Thursday 22 September 2016

The Green Children of Woolpit: Superstitions Past and Present by Catherine Hokin

There's been a bit of a trend on social media recently for parents posting back-to-school pictures of their offspring. I'm not sure a snap of my 21 year old lugging beer back to Manchester would be quite so edifying but his return to university did get me thinking about my study days (at the same place - many veils have been drawn). His last week at home was marked by much amusement over my
old (typewritten) history notes and thesis and a walk around our local area that showed how close our past really is to our present.

 Medieval Votive Objects Exeter Cathedral
My over-confident undergraduate ramblings were centred on politics, witchcraft and superstition in medieval England. The main thrust was the treatment of women but there was also a chapter on votive objects.These examples of medieval piety can be found at all the great 'tourist' pilgrimage stopping points across England and Europe and have their roots in practices stretching as far back as the human need to look at the world around them and search for answers to unsolvable problems. Votives can be separated into two kinds: 'thank you' objects for a prayer answered, often hearts stamped with the letters VFGA (Votum Fecit, Gratiam Accepit, a vow was made and grace was obtained); requests for help, particularly to cure sickness and in the form of wax figures or body parts.

This practice has not died out and votives can still be seen in Catholic countries and, perhaps more surprisingly, in Scottish woods.  

 The Fairy House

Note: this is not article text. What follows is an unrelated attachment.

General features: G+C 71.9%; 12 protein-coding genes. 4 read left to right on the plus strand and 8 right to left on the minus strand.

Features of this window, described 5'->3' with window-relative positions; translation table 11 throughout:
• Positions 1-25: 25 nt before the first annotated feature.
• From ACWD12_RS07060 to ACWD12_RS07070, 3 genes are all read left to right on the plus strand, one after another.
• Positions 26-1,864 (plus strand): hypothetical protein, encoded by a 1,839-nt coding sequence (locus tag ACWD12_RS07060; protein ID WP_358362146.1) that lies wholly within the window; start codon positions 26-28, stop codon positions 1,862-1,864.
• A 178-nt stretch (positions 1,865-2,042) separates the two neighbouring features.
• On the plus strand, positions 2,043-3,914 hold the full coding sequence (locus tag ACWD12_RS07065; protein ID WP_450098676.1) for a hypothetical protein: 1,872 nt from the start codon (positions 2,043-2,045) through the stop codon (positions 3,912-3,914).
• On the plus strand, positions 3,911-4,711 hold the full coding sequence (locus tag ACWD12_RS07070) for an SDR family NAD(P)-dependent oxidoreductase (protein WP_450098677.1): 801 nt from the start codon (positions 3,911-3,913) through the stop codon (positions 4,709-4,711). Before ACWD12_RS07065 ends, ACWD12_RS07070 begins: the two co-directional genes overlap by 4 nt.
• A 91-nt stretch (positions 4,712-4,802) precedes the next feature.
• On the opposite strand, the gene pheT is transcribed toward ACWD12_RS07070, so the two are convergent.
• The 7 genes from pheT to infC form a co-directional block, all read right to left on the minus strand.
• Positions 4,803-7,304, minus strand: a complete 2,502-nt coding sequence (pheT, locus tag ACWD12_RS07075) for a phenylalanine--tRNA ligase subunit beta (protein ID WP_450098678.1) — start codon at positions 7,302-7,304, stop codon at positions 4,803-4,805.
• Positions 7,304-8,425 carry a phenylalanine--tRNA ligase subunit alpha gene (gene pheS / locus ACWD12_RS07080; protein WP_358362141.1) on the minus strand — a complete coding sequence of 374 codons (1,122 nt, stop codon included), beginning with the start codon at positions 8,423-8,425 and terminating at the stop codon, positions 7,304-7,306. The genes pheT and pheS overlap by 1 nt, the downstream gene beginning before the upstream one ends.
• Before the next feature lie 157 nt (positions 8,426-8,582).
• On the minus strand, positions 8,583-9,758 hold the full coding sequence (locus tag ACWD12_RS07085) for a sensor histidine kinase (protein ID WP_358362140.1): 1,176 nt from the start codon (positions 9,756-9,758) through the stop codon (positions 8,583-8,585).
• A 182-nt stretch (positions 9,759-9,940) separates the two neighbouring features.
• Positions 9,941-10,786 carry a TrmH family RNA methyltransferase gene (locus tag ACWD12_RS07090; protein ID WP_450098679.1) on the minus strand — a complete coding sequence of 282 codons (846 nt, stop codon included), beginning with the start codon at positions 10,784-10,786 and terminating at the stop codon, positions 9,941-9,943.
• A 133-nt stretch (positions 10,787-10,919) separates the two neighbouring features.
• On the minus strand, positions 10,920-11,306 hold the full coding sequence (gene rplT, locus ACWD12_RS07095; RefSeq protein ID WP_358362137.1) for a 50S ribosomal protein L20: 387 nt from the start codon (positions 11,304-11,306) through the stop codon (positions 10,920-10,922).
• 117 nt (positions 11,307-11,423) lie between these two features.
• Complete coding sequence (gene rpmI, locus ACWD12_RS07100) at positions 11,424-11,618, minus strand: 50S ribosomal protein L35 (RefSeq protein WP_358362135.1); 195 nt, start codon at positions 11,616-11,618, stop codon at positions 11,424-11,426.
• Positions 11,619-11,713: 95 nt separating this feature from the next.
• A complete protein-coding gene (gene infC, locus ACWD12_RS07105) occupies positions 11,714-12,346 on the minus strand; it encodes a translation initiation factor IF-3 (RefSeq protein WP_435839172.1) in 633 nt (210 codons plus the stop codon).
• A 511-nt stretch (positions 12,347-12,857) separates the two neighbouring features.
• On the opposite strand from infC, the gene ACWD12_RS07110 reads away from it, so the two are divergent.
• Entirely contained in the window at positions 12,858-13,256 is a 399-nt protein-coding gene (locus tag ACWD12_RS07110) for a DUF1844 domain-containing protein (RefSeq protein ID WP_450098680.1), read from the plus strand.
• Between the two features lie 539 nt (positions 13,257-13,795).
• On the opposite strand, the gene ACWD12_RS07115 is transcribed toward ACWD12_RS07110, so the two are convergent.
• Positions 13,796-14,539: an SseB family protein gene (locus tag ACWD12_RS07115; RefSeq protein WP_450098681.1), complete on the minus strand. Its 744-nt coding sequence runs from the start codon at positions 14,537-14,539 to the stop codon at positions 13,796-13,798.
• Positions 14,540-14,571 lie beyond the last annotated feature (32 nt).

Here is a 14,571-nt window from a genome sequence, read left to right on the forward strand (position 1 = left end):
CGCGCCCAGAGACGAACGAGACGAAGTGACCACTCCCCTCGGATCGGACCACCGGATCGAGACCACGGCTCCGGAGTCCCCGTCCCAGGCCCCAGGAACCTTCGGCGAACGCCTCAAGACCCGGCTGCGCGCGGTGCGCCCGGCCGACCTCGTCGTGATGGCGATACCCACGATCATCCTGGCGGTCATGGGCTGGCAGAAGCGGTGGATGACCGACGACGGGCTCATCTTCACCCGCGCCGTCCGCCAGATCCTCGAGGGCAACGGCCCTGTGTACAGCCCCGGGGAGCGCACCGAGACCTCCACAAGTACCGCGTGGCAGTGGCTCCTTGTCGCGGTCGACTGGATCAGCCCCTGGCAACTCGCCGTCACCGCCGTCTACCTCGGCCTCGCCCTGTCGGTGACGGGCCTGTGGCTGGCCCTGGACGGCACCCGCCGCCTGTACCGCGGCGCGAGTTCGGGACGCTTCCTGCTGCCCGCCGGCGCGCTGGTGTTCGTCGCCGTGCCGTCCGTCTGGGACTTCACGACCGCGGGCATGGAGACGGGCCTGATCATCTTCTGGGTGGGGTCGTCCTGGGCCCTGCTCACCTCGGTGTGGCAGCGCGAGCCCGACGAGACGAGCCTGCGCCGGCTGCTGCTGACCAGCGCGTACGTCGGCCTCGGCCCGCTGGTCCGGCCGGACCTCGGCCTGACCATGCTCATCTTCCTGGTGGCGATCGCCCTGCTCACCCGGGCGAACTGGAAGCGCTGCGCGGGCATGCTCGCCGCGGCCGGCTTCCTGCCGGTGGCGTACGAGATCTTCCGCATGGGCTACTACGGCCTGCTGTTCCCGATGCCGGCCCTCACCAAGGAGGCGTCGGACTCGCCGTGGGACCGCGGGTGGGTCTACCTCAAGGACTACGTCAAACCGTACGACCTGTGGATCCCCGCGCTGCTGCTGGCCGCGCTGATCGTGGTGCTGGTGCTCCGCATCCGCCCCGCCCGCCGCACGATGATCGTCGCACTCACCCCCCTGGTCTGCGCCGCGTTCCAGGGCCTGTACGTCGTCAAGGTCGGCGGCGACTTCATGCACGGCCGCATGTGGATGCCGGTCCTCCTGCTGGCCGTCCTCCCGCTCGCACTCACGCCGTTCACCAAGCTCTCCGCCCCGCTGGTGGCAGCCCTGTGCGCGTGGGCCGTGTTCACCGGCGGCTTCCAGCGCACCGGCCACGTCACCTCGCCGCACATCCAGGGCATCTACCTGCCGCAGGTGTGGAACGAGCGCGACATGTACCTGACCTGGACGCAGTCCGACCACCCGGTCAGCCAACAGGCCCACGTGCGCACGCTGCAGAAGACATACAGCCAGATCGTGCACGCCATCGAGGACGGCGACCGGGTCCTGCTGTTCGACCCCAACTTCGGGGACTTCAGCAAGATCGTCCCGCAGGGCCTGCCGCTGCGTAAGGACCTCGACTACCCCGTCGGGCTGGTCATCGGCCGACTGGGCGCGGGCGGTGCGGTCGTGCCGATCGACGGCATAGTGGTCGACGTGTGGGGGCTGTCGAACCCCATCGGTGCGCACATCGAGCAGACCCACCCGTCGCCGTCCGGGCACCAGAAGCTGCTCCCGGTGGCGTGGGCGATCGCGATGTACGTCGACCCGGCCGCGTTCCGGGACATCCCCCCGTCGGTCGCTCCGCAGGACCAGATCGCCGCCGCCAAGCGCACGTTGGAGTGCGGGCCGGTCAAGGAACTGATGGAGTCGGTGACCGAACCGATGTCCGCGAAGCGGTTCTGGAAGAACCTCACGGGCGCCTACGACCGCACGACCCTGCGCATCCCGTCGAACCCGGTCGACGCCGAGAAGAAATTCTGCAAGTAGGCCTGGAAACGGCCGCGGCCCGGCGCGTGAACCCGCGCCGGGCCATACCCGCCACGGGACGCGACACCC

Doonhill Fairy Trail
The Doonhill Fairy Trail, just outside the town of Aberfoyle, seems at first sight to be a whimsical thing. The first marker you meet as you follow the signs to the trail is a cutely carved house and a whole collection of little fairy figurines and pixies dotted about the tree roots. So far so tongue-in-cheek and we were quite giggly by the time we reached the fairy clearing at the top. What greeted us there was very unexpected and enough to quieten our mixed and, let's be honest, cynical group. The whole glade was covered in rag trees, something I had read about in my early research but never seen. These votive sites have an ancient history in Scotland and Ireland and many similarities with the medieval Christian practice of asking for aid in times of trouble: strips of cloth, sometimes from the sick person's clothing or from cloth used to wash the affected part, are tied to the tree and, as the rag disintegrates, the affliction is meant to fade away. We spent quite a while in the glade, it is hard not to, reading the messages accompanying the ribbons and what was particularly fascinating was the range of beliefs addressed, sometimes fairies and more traditional religions implored in the same small letter. Writers of historical fiction, myself included, often say that people don't change, times do - standing in that clearing, feeling years of human helplessness in the face of an uncontrollable world stretching from the present to a very distant past, there was no arguing with the truth of that.

 Battle of Mortimer's Cross
Some superstitions stay just that, some get unpicked by history and explained. The three suns which apparently appeared in the sky at dawn on the morning of the Battle of Mortimer's Cross in 1461 can be explained nowadays as the meteorological phenomenon known as a parhelion: a pair of bright spots appearing horizontally on each side of the sun, often with a halo-like glow. To the soldiers waiting to fight it was simply frightening; to the Yorkist leaders it was a wonderful propaganda opportunity, a living symbol of the Holy Trinity and proof that God was on their side. I am currently researching the twelfth century, a time when 'pagan' beliefs and stories were still closely inter-woven with the Christian teachings that had overlaid them. A prevailing belief was in an underworld inhabited by 'faerie folk' - an 'otherworld' reached through caves or underwater which existed side-by-side with our world and could intrude into ours, eg. at midsummer. The folk who lived here were often thought to be green-coloured and the colour green frequently appears in myths such as the Green Man and the Arthur stories.

 The Sussex Wolfpits